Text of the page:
LM3886 kit DC grounding - diyAudio
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Old 10th February 2012, 06:18 PM   #1
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Default LM3886 kit DC grounding

after alot of digging around in this forum i've come up with this design. Please let me know if this is even close to what i need. I want to make sure it's correct before i solder anything. As you can see I'm still waiting on a few parts.
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Old 10th February 2012, 06:31 PM   #2
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That is a nice and clean setup. Others do it differently, but I have experienced a bit of hum/buzz in some setups with the common ground also tied in to the AC ground wire. You may isolate the star ground point (and other taps to the chassis for that matter) from the chassis ground. Just my thoughts.
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Last edited by whaleman; 10th February 2012 at 06:34 PM.
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Old 10th February 2012, 06:58 PM   #3
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Thanks for the quick reply whaleman. I am a lil worried about the humming issue these kits seem to have. I also have that horrible "pop" when powered off. I thought i read somewhere on this forum about putting a mylar cap across the main switch to prevent it....... I'll have to look some more
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Old 11th February 2012, 01:49 AM   #4
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So can i add a headphone jack to what i have and just use a rotary selector switch or do i have to use a heavy duty dpdt rocker?
I already have the rotary switch and plan on using it to switch between rca and 3.5mm inputs.

I'm actually running out of room in this case... I still have to mount the transformer I do have one other option for the location of the trans. and possibly a vu meter, i'll have to post up a pic when i get home tonight.
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Old 11th February 2012, 07:32 AM   #5
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Add a 100 Ohm 1 W resistor in series between each amp channel and the headphone jack as current limiters for the short that occurs, when the headphone is plugged in and out.

A rotary switch is OK for source selection.

Only one wire must go from the star point to each amp board. Connect it to the power supply input GND terminal.

The speaker ground should either connect directly to the star point or to the PCB. From THD point of view the PCB is better. From hum point of view the star point is usually better.

Connect the input grounds to the same point as the potentiometer grounds, and since they have a metal case, connect that to ground, too. Ground at the PCB first. Only if you have hum, and grounding the speakers to the star point does not cure that, move the input ground from the PCB to the star point.

Do not use the chassis as a lead, neither for input nor for speakers. The goal is to keep the chassis as free from current as possible.

With that PSU board it will probably work best to separate the star point from the chassis, so that the GND screw on the output side of the PCB effectively becomes the star point. Then use the GND screw on the PSU input side to connect to the chassis and the transformer. Join PE to the point, where the PSU GND is connected to the chassis.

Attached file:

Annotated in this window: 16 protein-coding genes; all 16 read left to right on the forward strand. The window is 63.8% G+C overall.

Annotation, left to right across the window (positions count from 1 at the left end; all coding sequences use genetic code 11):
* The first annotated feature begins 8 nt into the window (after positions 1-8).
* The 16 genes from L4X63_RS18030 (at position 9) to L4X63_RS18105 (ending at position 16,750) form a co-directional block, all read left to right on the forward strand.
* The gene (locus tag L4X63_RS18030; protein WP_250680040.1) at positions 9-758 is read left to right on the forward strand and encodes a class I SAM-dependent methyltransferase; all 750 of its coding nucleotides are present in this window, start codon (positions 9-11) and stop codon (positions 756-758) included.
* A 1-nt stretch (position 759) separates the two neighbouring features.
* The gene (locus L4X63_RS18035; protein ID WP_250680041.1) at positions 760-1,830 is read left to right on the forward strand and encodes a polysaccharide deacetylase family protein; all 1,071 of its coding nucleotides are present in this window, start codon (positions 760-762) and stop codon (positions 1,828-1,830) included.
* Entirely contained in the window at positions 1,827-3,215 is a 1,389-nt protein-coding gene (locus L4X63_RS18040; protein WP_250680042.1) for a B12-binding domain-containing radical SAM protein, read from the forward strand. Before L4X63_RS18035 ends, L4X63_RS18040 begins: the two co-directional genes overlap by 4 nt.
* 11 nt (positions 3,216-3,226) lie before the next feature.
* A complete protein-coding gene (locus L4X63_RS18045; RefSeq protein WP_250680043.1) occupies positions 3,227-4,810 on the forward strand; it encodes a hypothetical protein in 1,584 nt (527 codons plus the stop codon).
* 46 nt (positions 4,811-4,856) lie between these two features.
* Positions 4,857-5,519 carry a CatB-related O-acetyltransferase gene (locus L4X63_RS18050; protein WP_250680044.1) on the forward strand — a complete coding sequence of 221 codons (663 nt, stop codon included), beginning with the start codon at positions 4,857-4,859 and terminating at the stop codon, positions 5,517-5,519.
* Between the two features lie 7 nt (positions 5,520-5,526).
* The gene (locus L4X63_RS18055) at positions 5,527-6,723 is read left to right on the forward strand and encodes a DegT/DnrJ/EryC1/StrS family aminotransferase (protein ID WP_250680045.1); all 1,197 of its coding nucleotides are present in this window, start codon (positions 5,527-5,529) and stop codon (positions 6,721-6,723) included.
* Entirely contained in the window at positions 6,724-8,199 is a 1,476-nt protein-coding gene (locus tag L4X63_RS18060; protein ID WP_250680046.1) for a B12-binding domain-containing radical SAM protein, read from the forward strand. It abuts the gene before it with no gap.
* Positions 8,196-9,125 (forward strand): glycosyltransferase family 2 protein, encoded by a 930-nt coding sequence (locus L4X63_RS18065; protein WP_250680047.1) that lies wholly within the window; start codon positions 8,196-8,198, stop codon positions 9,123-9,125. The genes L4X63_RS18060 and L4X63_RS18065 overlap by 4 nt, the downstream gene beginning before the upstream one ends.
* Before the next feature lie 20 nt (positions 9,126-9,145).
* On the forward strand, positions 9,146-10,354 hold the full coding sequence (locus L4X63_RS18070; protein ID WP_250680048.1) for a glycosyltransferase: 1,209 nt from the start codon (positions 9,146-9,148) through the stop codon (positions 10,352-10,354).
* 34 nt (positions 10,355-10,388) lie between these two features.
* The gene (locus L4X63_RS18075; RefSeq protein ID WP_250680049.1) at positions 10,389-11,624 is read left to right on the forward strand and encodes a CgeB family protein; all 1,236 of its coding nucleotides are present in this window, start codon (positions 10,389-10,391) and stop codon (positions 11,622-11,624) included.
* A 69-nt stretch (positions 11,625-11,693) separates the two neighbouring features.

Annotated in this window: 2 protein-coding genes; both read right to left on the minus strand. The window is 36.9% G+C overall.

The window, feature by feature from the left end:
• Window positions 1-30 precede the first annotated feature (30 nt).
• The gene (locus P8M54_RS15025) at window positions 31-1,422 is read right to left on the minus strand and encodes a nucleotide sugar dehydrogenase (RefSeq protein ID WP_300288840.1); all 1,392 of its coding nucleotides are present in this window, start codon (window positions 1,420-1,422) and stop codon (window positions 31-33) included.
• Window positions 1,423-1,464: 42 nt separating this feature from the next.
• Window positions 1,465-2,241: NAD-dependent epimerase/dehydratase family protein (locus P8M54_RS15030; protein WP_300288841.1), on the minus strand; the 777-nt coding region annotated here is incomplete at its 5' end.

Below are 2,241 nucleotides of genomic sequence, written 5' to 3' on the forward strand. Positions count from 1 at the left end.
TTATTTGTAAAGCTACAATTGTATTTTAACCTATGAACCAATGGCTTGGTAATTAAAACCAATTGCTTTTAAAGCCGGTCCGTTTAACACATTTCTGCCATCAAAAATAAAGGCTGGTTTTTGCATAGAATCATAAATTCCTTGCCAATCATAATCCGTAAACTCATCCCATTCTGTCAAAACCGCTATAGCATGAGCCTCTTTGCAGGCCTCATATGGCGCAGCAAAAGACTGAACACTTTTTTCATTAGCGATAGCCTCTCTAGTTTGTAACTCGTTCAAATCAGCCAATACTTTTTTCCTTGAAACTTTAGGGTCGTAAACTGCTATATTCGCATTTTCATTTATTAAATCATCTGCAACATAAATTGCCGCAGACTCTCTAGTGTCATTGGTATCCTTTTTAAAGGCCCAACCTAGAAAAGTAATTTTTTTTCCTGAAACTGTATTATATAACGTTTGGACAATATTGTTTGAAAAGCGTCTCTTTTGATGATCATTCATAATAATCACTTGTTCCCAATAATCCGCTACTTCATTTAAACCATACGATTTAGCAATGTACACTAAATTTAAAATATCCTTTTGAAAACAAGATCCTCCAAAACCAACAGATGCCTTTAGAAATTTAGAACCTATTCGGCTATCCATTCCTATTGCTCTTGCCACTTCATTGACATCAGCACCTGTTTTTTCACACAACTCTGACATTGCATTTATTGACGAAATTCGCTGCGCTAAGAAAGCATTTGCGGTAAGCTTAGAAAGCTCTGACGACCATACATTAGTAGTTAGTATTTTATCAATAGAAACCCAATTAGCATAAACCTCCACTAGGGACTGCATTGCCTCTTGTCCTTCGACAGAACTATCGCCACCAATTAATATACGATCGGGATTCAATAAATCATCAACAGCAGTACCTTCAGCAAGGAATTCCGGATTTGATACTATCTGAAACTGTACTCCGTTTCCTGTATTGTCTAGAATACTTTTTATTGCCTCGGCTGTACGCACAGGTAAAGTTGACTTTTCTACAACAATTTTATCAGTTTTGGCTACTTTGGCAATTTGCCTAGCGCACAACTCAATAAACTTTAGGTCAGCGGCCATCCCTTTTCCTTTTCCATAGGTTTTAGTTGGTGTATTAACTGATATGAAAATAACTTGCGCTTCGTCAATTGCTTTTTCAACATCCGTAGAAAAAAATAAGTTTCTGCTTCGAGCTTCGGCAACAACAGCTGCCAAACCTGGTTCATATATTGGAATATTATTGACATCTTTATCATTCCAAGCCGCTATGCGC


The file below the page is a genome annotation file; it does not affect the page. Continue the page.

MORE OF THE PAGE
Here is a quick and dirty sketch, where only the ground is drawn. Start with version 1. If you get hum, use version 2. If hum persists, try version 3.

Click the image to open in full size.

In all cases make sure that the source and the amp are fed from the same outlet to keep the loop through PE small.
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Old 11th February 2012, 04:51 PM   #6
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Wow! thank you for the very specific response pacificblue. Your explanation makes complete sense and i do not know how i didn't catch it on my own now.

I'll give it a shot when i make myself available and let you know what i come up with.
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Old 11th February 2012, 09:33 PM   #7
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Note that any switch used for alternating between speaker and headphone operation must obviously be able to carry all the speaker output current, i.e. 5+ amps.

For an amp that typically drives 4..8 ohm loads fine, 10 ohms of output series resistance for the headphone jack should easily suffice, and not influence frequency response as much. Noise level and gain may turn out to be a bit high though - a gain of 26..29 dB is usually OK for 600 ohm cans, but more sensitive ones tend to be fine with 0..14 dB.
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Old 11th February 2012, 09:39 PM   #8
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So does this look anything close to what i need to do or am i beating my head on the floor???



If photos or specs are needed let me know and i"ll post what i have and to the best of my knowledge
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Old 12th February 2012, 09:00 PM   #9
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I think I'm going to start a new build thread or blog on this project.... got to get some better pictures of the progress i have so far.
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Old 12th February 2012, 09:01 PM   #10
djoffe is offline djoffe  United States
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Default more grounding info

check here:

The PAT-4 Pages

look for "Library of Grounding Problems"

Douglas Self's Power Amplifier Design book is a very good reference also...
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